People who have never gone storm chasing don’t always believe me when I say it’s a very boring hobby. Hours of driving can lead to…steady rain. Or blue skies. Or any number of outcomes that were probably not worth the time and money invested. They see movies or “reality” TV shows and assume it’s constantly a dangerous, edge-of-your-seat thrill ride.

Well it is dangerous, as we were reminded last week. Three chasers were killed in an automobile accident after one driver apparently ran a stop sign and hit another vehicle. I had never heard of the driver in question, so I can’t begin to speculate about his approach. Chances are he was a safe and conscientious driver most of the time. But it only takes one time. In that picture I saw that purports to be the fatal intersection, the stop sign is several feet away from the road. It’s easy to miss if something else grabs your attention.

Any chaser without a “close call” story is full of it (or just has a really bad memory). Distracted driving is dangerous, and chasing — especially near the storm — is an exercise in distracted driving. Maps, radar, radios, storm structure, cameras. All of these things compete for attention, but still you have to watch the road. Even with someone in the passenger seat, it can be hard to focus on the task at hand.

Truth be told, I’m surprised there haven’t been more deaths due to road accidents. The tornado isn’t the dangerous part.

January was warm, but in a weird way

Did last month feel warm to you? January was unusually warm in central Indiana, but in a subtle way. The highest temperature recorded at the Purdue University Airport (KLAF) was 63°F — just four degrees warmer than last year. And the lowest temperature — -4°F — was a degree colder than last year. But what if last year was warm, too?

Let’s compare January 2017 to the climate normals (1981-2010). The average daily high was 5.4 degrees above normal, and the average daily low was 5.9 degrees above normal. The average temperature for the month was 5.6 degrees above normal. That’s noticeably warm, but not necessarily outrageous.

What makes January 2017 stand out is the extended stretch of warmer temperatures. More specifically, how it just wasn’t freezing for much of the month. January 2017 was right on target for number of days with a low below zero (3), but it had five fewer days than normal with a low below 32°F. In fact, Lafayette set a new record for consecutive hours in January with a temperature above freezing.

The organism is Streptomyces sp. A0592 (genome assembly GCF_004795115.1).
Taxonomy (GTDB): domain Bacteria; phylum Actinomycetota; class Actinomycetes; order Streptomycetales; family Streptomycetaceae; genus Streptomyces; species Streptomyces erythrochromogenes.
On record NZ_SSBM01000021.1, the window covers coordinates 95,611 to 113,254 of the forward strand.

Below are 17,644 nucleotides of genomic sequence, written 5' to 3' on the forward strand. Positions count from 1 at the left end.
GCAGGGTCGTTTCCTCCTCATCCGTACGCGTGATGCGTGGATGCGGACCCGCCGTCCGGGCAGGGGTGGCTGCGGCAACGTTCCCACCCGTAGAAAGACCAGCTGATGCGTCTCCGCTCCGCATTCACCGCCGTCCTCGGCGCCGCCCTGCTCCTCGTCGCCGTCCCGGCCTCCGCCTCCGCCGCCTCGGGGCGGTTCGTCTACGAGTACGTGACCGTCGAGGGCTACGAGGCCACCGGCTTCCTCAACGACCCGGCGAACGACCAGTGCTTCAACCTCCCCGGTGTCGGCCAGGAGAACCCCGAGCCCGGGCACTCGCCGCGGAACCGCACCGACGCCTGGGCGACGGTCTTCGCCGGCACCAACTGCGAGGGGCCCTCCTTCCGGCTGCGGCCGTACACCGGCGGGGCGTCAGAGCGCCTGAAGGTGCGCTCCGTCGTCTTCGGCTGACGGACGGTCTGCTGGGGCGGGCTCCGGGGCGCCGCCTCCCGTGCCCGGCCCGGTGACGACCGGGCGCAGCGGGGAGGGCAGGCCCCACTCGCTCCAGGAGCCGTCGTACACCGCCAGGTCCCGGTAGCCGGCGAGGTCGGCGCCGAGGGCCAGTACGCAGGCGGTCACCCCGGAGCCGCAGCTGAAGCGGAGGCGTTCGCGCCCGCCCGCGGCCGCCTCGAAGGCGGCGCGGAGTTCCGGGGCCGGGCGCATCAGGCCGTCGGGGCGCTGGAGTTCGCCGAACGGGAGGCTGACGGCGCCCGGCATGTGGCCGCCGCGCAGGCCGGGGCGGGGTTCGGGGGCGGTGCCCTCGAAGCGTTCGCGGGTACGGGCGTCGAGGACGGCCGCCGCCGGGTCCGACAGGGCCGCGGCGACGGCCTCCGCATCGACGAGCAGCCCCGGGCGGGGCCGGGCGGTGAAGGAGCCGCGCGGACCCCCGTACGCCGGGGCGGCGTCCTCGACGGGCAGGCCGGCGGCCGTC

Chart of 1995 and 2017 above-freezing streaks.

Streaks of January hourly temperatures at or above freezing at KLAF. Chart from Iowa Environmental Mesonet.

Since records began at KLAF in 1972, only two years have had a 10-day or longer above freezing streak. In 1995, we had a 10-day streak. This year it was 10.9 days. It just didn’t get cold for the second half of the month. Four of the last 10 Januaries had at least 5 days with a high temperature above 50°F. Four of the last 10 years also had at least one January day above 60°F. This year’s 2 is bested by 3 in 2008.

So if you were thinking to yourself “wow, January was really warm” but the high temperatures didn’t look all that off, rest assured that it was. It just forgot to January.

Continue reading

Weather forecast accuracy is improving

ForecastWatch recently issued a report on the accuracy of weather forecasts from 2010 through June 2016 (PDF here). While many readers will focus on who was more accurate, what stood out to me was how forecast accuracy has improved. Meteorologists have long “enjoyed” a reputation for inaccuracy — often more due to perception than fact. But those in the know are aware that skill is increasing.

Forecast accuracy over time

ForecastWatch’s U.S. analysis shows a clear — if small — improvement in the average accuracy since 2010.

Average U.S. forecast accuracy from 2010 – June 2016.

The chart above shows the average for all of the forecast sources Forecast Watch analyzed. To be frank, World Weather Online is a stinker, and brings the averages down by a considerable margin. Examining the best and worst forecast shows more interesting results.

Best and worst U.S. forecast accuracy from 2010 – June 2016.

Forecasts get less skillful over time, thanks to subtle inaccuracies in the initial conditions (see also: butterfly effect). That’s obvious in both graphs. What this second chart shows is that the best 6-9 forecast is now roughly as skillful as the worst 3-5 forecast was in 2010. And the best 3-5 day forecast is in the middle of the 1-3 day forecast skill from just a few years ago.

Forecasts are definitely improving. This is due in part to better modeling — both more powerful computers and also the ability to ingest more data. Research and improved tooling helps as well.

Forecasts still bust, of course, and forecasters hate bad forecasts as much as the public does. As I write this, forecasters in North Carolina are dealing with an inaccurate snow forecast (winter weather forecasting sucks due to reasons I explained in a previous post). Missed forecasts can cost money and lives, so it’s good to see a trend of improvement.

Forecast accuracy in your city

The ForecastWatch report breaks down by broad regions: United States, Europe, and Asia/Pacific. But weather is variable on much smaller scales. The ForecastAdvisor tool compares forecasts at the local level giving you the ability to see who does the best for your city. As of early January 2017, AccuWeather had the most accurate forecasts for Lafayette, Indiana, but they only place fourth when considering the past year.